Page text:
One of the more challenging aspects of being a youth hockey coach is determining how hard to push their teams – how much is too much and when is it appropriate to demand a little bit more over the course of a long season.
The American Development Model provides an excellent blueprint with science-based recommendations that put the focus on building all aspects of hockey performance and development in an age-appropriate framework.
No coach wants players to be bored, but they also don’t want them to feel so overworked or overwhelmed that they dread coming to the rink.
Former St. Lawrence University skater and current youth hockey coach Becky Street understands this challenge better than most. Street coaches 12U and 14U girls teams in Vermont and is also the owner at PT360, which offers care such as prevention, rehabilitation and facilitation of life-long health and wellness. Street, who has a Doctor of Physical Therapy degree from the University of Vermont, shared her thoughts on how coaches can keep young players engaged and also safe while on the ice.
USA Hockey: What are some tips for coaches to keep younger kids engaged?
Street: One of the biggest things for engagement is keeping kids involved and always moving during practice. We do mostly station-based, small group games. We find that’s helpful because the kids are continuously part of the action. We also like to inject some fun into practice, so we might have a theme for the day. The players love finding out the theme. Today’s is “support.” One of the themes was “breakouts,” another was “odd-man situations.” This helps them focus and we include some silly games to keep things loose.
USA Hockey: How do coaches know if they’re pushing too hard, or not enough?
Street: It’s tough because every kid responds differently, but if you notice in general that your players don’t have focus, aren’t skating for the puck as much, their strides are shortening up, if they repeatedly are tired after practice, then maybe you’re pushing too hard. That’s when you run the most risk of overtraining and injuries, like muscle strains.
Former St. Lawrence University skater and current youth hockey coach Becky Street coaches 12U and 14U girls teams in Vermont.
USA Hockey: When is it okay for coaches to ask for a little bit more from their group?
Street: Honestly, sometimes players will ask for more if they’re ready. They may suggest their favorite drills or things they want to work on. This happens more when they’re older. If I see that my 14s have a drill or skill down and don’t look too tired and can give a lot of energy, I’ll add one more complication or piece to it. Might add another turn, or have them take more shots, more skating. We’ll start simple and add more pieces to the puzzle.
I think it’s the same for the younger kids. The ADM breaks down the skills that are best for each age. Again, it’s starting with simple concepts and once they get that, add another piece. When I’m coaching in the spring, it’s 8U all the way up to 14s. I’ll run similar drills and just tweak them based on the age group. It’s easy to add or subtract elements to make it easier or more complicated.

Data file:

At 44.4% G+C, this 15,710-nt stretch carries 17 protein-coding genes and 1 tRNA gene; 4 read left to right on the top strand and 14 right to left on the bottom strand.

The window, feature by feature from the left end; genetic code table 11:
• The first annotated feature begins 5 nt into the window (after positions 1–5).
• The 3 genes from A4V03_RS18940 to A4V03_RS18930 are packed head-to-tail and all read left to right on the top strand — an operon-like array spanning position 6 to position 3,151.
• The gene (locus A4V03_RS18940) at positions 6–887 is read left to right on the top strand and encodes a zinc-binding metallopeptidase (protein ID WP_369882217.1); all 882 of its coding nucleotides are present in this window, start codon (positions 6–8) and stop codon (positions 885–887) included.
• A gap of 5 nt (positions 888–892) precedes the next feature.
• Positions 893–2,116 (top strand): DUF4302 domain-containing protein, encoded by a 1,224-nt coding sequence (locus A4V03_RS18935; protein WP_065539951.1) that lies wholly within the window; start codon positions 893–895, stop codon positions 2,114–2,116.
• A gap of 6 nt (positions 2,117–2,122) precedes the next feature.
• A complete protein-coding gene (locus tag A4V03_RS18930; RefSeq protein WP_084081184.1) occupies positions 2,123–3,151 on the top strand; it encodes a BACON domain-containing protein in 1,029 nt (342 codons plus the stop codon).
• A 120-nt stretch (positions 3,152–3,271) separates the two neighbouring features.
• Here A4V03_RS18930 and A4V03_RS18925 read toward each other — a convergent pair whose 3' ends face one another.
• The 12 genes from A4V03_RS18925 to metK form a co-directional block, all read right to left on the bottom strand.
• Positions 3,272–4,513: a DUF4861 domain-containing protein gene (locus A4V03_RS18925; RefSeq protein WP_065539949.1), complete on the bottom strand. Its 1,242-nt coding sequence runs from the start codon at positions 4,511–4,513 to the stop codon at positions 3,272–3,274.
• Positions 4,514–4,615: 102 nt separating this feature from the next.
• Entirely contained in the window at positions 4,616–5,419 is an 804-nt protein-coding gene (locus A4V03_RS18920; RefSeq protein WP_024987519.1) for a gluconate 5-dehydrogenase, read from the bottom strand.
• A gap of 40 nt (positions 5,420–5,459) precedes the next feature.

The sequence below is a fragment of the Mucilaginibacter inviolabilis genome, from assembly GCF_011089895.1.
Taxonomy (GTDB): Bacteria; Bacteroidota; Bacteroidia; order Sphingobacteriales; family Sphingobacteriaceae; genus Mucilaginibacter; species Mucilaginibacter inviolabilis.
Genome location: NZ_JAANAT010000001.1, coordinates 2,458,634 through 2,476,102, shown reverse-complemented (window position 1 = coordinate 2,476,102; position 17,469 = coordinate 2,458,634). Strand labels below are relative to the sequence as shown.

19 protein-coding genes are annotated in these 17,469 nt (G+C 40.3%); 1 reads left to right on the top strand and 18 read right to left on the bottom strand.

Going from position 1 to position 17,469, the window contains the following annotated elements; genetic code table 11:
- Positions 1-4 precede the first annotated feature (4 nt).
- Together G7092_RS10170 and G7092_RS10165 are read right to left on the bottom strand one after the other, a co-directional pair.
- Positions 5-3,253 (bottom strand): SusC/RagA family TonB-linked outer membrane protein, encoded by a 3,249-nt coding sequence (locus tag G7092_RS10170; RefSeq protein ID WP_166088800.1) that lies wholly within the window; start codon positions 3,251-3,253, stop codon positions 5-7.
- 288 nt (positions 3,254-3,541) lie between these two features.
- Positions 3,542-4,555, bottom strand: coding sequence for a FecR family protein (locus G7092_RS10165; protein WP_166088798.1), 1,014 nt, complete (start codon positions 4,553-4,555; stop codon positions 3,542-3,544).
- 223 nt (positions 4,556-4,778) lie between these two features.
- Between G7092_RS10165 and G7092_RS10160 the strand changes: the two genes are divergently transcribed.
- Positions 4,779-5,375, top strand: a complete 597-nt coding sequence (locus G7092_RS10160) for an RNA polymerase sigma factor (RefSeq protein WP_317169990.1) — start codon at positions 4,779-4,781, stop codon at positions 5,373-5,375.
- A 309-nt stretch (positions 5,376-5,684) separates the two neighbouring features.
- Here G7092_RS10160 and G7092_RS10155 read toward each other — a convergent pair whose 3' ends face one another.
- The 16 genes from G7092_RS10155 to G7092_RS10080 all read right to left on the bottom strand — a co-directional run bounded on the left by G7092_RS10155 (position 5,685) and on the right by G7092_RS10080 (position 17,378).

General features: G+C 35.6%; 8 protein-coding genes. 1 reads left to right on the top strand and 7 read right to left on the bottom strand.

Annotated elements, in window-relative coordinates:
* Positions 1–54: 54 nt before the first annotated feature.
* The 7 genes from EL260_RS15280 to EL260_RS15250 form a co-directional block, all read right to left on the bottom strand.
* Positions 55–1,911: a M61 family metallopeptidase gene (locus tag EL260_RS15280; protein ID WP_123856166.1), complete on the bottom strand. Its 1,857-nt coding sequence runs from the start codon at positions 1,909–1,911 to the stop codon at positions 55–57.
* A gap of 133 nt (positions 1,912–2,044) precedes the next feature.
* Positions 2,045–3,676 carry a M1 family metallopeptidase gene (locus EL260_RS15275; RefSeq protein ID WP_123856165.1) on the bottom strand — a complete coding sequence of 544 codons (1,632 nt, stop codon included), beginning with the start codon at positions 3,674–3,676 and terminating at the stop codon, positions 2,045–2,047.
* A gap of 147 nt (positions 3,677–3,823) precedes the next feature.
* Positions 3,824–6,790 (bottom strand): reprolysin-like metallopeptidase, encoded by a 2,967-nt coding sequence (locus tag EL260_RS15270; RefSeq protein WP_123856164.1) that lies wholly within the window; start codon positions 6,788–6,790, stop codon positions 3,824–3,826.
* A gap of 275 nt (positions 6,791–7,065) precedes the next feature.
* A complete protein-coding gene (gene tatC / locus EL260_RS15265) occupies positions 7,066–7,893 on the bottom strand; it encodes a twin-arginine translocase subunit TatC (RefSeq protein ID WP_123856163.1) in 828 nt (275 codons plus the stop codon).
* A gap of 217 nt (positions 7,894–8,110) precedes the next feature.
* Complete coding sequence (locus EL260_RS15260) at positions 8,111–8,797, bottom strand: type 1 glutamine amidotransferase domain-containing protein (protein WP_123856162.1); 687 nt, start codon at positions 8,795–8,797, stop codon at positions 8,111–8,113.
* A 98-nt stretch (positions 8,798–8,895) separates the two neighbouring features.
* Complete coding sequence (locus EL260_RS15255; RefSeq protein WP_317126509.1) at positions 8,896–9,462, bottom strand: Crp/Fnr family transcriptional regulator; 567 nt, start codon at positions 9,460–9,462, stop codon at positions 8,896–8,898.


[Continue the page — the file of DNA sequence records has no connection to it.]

USA Hockey: What’s more important for youth players – building skill or athleticism?
Street: For the very young ages, like eight and under, it’s building athleticism. Being an athlete is the very base of becoming a hockey player. You’ll work on skills as you go, but you have to build coordination, balance and speed, then you can master skating, stickhandling, shooting and game awareness. Being an athlete is the first building block.
USA Hockey: What are your favorite drills or games for practices to build athleticism?
Street: When we’re doing station work, have them put their sticks on the ice and do edge work around the stick or over the stick. Without the stick to lean on, they’ll have to learn to balance their upper body. As they get older, we’ll have them go across the ice with the stick on their shoulder, more complicated movements. For building speed, I’d turn that into a fun competition and do things like puck races. Nothing gets the players more amped up than to compete against a friend in a fun way.
USA Hockey: How can coaches help teach and enforce a safe environment and eliminate dangerous hits?
Street: Even if it’s a non-checking league or younger age group, we should be teaching the kids how to use their bodies on the ice. We might work on battles for a day, learn how to pin someone on the boards, protect space as a defenseman and how to use that to your advantage. So it’s using your body but not hitting. We also like to do drills with multiple players doing multiple things, like stickhandling in a circle but having four kids in the circle. We may have a small space game with 2-on-1s happening. So with that much going on, they have to be aware of what they’re doing and what their teammate is doing but also the other mini-game going on nearby. This teaches them to be more aware, to keep their heads up and develop a sense of awareness. Sometimes kids keep their heads down and that’s where you end up with big collisions and potential injuries.
USA Hockey: You’re a hockey coach but also a physical therapist. Do you have tips for coaches to keep their kids in better condition over the course of a long season?
Street: I’m a huge proponent of pre-game and pre-practice dynamic warmups. It’s important to get the blood flowing before you get dressed or on the ice. Coaches can find good examples of workouts on YouTube. At home, players can focus on stretching their hip flexors, at the front of the hip. Because when you’re in your skating stance, your hips are bent, you’re in a small squat. So players tend to get tight in that area. Stretching that area, simple kneeling with one knee down and one forward, will help prevent hip or groin injuries. Hamstrings are another big one. You’re pushing out and coming in when skating and bent over. So stretching, in general, is huge.